What are the Real Benefits of Executive Coaching?
There is much confusion over executive coaching and its true value. It’s often misunderstood and confused with other services such as mentoring, counselling, life coaching etc. And, although executive coaching used to be for leaders who lacked polish, executive coaching is now more widely recognized as an essential tool in learning and development programs within many organizations. But what benefits does executive coaching actually offer a business? We explore the major benefits in the infographic below.
Can an Executive Coach Work a Miracle?
An executive coach is not a quick fix for bad hires or every problematic situation. Organizations should be realistic about what they expect the executive coaching relationship to accomplish.
There are no guarantees and executive coaching is notoriously difficult to measure a precise ROI on. Even with the challenges that proving ROI of executive coaching presents, progressive organizations still recognize the impact such services can have on their individual employees, team, and overall business performance by focusing on the development of their teams and leaders.
Executive coaching can be incredibly helpful in improving the following:
- Self-awareness and confidence
- Soft and social skills
- Career advancement
- Leadership skills
- Clear direction and purpose
- Decision making
- Effective feedback and communication
- Results and organizational shifts
- Talent retention – high performing employees
- Succession planning
- New ideas and perspectives
- Emotional support, empathy, and encouragement
In some cases, individual leaders have the technical knowledge to lead but little or no supervisory experience. If a participant is able to see themselves honestly, see their own part in the patterns at play and be receptive to immediate feedback – based on new insights and approaches that come from the coaching sessions – then a transformation can occur. It just takes a lot of dedication on the parts of both the coach and the individual. There must also be enough time for the benefits of coaching to have an impact with the individual, teams involved, and within the overall organizational culture.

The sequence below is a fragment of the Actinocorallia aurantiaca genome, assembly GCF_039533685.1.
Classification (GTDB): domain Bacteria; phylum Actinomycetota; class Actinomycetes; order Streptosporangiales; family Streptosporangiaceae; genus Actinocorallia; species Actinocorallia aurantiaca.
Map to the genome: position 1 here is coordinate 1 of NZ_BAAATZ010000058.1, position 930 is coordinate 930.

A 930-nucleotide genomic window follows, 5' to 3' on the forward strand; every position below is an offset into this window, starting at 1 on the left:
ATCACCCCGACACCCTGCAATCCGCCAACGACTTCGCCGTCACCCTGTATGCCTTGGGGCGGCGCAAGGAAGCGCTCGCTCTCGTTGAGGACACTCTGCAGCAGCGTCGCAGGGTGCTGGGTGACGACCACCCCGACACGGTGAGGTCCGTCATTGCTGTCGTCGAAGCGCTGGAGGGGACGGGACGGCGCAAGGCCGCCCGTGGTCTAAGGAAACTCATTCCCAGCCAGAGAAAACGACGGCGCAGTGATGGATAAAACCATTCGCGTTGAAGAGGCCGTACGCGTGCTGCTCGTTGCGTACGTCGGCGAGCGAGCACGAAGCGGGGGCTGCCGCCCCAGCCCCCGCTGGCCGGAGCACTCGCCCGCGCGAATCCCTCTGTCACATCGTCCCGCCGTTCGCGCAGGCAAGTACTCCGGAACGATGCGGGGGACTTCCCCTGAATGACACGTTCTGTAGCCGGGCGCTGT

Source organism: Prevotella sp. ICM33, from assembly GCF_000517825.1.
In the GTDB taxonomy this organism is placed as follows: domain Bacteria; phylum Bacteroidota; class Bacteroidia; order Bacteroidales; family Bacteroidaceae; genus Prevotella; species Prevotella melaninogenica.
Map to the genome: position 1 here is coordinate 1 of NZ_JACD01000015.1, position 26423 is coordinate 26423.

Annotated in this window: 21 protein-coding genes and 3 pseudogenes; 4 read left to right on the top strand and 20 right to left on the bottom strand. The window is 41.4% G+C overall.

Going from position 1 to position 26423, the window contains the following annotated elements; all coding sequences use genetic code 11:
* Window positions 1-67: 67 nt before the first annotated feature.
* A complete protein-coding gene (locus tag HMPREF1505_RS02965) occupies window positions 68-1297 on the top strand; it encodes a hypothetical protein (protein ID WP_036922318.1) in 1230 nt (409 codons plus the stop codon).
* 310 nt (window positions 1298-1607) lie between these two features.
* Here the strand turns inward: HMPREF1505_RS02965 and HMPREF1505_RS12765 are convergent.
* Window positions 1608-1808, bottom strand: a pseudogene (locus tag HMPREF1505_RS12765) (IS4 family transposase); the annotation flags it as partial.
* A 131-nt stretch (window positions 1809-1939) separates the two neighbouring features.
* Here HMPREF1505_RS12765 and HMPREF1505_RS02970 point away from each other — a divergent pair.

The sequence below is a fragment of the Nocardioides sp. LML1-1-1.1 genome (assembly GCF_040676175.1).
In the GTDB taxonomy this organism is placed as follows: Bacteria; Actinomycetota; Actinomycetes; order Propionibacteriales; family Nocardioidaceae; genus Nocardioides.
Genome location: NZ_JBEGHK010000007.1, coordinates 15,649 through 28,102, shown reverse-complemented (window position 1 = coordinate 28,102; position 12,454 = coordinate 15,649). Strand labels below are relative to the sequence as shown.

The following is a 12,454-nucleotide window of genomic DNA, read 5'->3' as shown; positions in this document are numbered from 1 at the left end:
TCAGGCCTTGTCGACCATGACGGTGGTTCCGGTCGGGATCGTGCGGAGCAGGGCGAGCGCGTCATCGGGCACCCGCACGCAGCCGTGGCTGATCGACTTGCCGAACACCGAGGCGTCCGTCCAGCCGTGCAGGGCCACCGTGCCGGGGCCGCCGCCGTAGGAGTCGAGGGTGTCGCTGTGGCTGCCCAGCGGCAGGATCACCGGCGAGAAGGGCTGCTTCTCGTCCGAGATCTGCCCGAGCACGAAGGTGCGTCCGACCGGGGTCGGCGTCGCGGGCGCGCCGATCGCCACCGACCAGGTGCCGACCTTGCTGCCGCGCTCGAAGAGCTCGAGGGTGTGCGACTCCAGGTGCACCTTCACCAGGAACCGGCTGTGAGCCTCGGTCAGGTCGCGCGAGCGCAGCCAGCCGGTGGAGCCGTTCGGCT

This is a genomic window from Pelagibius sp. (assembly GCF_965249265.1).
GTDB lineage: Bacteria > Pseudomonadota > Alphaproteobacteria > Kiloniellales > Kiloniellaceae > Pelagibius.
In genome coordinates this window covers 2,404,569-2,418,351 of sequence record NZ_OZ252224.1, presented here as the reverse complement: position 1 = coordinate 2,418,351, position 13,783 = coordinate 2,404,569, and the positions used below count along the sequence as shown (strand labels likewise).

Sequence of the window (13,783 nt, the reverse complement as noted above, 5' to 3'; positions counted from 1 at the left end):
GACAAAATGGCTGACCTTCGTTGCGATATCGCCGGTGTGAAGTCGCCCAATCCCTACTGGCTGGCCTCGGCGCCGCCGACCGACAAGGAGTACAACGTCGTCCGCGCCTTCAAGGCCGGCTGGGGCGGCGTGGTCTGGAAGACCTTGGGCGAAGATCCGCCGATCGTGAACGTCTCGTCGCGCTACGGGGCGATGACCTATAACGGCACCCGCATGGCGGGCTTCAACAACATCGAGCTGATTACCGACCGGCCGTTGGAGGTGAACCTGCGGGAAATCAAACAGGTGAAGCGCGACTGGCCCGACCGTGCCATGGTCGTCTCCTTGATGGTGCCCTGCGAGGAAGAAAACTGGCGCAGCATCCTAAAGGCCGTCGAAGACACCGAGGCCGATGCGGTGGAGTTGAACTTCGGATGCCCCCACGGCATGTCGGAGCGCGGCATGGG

Who is Executive Coaching for?
Many high-profile leaders have expressed how valuable executive coaching is for them, but executive coaching can benefit many different types of individuals and teams, such as:
- High-performance individuals
- CEOs and C-level executives
- Leadership and executive teams
Why Might a Leader Need an Executive Coach?
There are many reasons why leaders may need to fine-tune their approach, particularly within a dynamic organization that is highly vulnerable to market shifts. A few common reasons are:
- They may find themselves having feelings of conflict, confusion or disorientation, and the right course of action has become unclear.
- They may be about to lead a new division that has never existed in the organization before.
- They might be creating a team from scratch or assuming leadership of an existing team in a new company.
- They must learn how to lead mostly younger people or highly technical experts and consistently lack fresh ideas or direct experience in the field.
- They have one or more personal and unhelpful habits that are creating a barrier to progress or having an adverse effect on their staff, but they are ready and willing to change their style.
- Their goals may be clear, but they’re unsure how to progress toward them.
- Business challenges may be clouding their usual decision-making processes.
- They might be struggling with work-life balance and how to manage stress.
Executive coaching can have a profound impact on a business, but only if the individuals, teams and businesses are open to the benefits an executive coach can offer.
Ryan Bonnici, 7 Benefits of Executive Coaching That Will Surprise You.
Sophia Casey, Key Benefits of Executive Coaching for Business Leaders
Diane Coutu and Carol Kauffman, Harvard Business Review: What Can Coaches Do for You?
American Management Association, Coaching: A Global Study of Successful Practices – Current Trends and Future Possibilities 2008-2018